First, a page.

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“Ask a Priest: Could I Be Vegan and Catholic?”
Q: Is it possible to be Catholic and vegan? I’ve heard it’s not, but I think it is from some stuff I’ve read. I think the main question is, is it OK for me to think eating animals is immoral when God says it’s OK to do so. Is it OK to make that rule for myself (not others)? I am really confused about that. – C.B.
Answered by Fr. Edward McIlmail, LC
A: Your basic question comes down to what you should do if you have a difficulty in accepting a Church teaching.
For the record, it might be good to quote some numbers from the Catechism:
Respect for the integrity of creation
2415 The seventh commandment enjoins respect for the integrity of creation. Animals, like plants and inanimate beings, are by nature destined for the common good of past, present, and future humanity. Use of the mineral, vegetable, and animal resources of the universe cannot be divorced from respect for moral imperatives. Man’s dominion over inanimate and other living beings granted by the Creator is not absolute; it is limited by concern for the quality of life of his neighbor, including generations to come; it requires a religious respect for the integrity of creation. …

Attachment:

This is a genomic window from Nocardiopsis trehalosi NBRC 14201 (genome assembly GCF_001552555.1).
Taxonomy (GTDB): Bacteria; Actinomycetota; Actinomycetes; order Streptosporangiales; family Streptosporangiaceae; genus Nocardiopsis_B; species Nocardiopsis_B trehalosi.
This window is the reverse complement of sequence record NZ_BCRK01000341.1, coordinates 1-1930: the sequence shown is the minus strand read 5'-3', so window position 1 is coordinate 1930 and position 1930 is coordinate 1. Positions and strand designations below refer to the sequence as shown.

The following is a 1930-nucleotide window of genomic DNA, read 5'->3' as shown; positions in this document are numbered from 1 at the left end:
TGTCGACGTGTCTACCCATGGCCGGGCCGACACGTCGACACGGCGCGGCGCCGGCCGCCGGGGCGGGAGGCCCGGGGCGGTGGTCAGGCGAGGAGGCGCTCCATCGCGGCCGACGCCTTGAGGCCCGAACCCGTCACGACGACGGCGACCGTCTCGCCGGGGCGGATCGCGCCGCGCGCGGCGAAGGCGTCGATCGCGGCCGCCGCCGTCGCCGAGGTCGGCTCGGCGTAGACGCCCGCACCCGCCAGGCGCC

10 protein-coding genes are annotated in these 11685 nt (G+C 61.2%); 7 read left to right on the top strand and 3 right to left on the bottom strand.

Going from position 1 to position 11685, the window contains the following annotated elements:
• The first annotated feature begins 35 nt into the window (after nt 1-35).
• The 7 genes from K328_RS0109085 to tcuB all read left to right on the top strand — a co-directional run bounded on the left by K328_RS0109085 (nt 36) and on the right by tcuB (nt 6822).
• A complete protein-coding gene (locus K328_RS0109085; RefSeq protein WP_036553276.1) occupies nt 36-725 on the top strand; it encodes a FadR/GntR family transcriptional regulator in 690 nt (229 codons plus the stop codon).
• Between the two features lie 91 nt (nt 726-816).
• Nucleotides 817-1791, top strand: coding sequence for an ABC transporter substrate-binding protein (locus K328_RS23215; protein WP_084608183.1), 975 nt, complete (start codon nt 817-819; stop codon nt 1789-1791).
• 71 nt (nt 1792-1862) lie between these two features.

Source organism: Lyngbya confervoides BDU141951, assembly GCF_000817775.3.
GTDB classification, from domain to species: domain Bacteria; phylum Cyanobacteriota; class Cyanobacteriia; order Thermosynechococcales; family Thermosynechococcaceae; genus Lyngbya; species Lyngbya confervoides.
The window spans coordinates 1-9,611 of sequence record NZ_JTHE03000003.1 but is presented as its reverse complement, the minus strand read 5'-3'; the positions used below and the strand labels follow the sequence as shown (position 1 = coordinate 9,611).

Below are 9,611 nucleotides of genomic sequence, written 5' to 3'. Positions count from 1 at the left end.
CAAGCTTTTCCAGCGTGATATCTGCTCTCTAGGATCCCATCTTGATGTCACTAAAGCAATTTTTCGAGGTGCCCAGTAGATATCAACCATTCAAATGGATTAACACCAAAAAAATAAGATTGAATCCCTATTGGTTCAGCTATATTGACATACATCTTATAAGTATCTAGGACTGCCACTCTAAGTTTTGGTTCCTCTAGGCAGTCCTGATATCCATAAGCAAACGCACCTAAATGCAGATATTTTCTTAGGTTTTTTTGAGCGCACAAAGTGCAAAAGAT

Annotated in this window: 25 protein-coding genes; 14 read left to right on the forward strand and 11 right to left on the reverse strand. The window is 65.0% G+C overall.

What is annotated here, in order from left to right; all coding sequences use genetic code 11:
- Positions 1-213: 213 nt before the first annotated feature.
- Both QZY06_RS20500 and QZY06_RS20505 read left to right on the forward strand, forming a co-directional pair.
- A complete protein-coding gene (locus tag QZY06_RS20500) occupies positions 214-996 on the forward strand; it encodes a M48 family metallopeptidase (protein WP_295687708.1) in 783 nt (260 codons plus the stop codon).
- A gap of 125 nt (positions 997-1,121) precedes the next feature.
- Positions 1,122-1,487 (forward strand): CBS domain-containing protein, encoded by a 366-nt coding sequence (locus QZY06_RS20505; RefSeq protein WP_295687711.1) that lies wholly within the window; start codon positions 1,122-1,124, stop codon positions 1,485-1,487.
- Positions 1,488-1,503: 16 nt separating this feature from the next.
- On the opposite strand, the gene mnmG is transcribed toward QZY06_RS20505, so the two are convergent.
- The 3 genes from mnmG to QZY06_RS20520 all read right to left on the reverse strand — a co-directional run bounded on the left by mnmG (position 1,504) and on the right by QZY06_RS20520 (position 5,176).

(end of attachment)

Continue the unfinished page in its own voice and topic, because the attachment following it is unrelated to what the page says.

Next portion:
2417 God entrusted animals to the stewardship of those whom he created in his own image. Hence it is legitimate to use animals for food and clothing. They may be domesticated to help man in his work and leisure. Medical and scientific experimentation on animals is a morally acceptable practice if it remains within reasonable limits and contributes to caring for or saving human lives.
2418 It is contrary to human dignity to cause animals to suffer or die needlessly. It is likewise unworthy to spend money on them that should as a priority go to the relief of human misery. One can love animals; one should not direct to them the affection due only to persons. [end quoted material]
So, the Church teaches that it’s OK to use animals for food, but we still need to show a certain respect for them. We can’t torture them, for instance.
If you don’t feel right eating animal-based items, you could certainly avoid doing so. But if you know God says that it’s OK to eat these products, you need to accept that.
Moreover, it is good that you don’t intend to make your preference a rule for others. It’s not advisable to go around accusing people of immorality for, say, eating hamburgers.
You might, however, want to go deeper into understanding Church teaching about animals and the natural world.
I recommend this because a distorted view about animals could lead to other problems down the line, for instance, a view that the “rights” of animals take precedence over those of humans.
For hefty reading, you might want to look at the Compendium of the Social Doctrine of the Church online.
And remember, Luke 24:41-43 mentions Jesus eating fish after his resurrection. He was no vegan, even in his glorified body.
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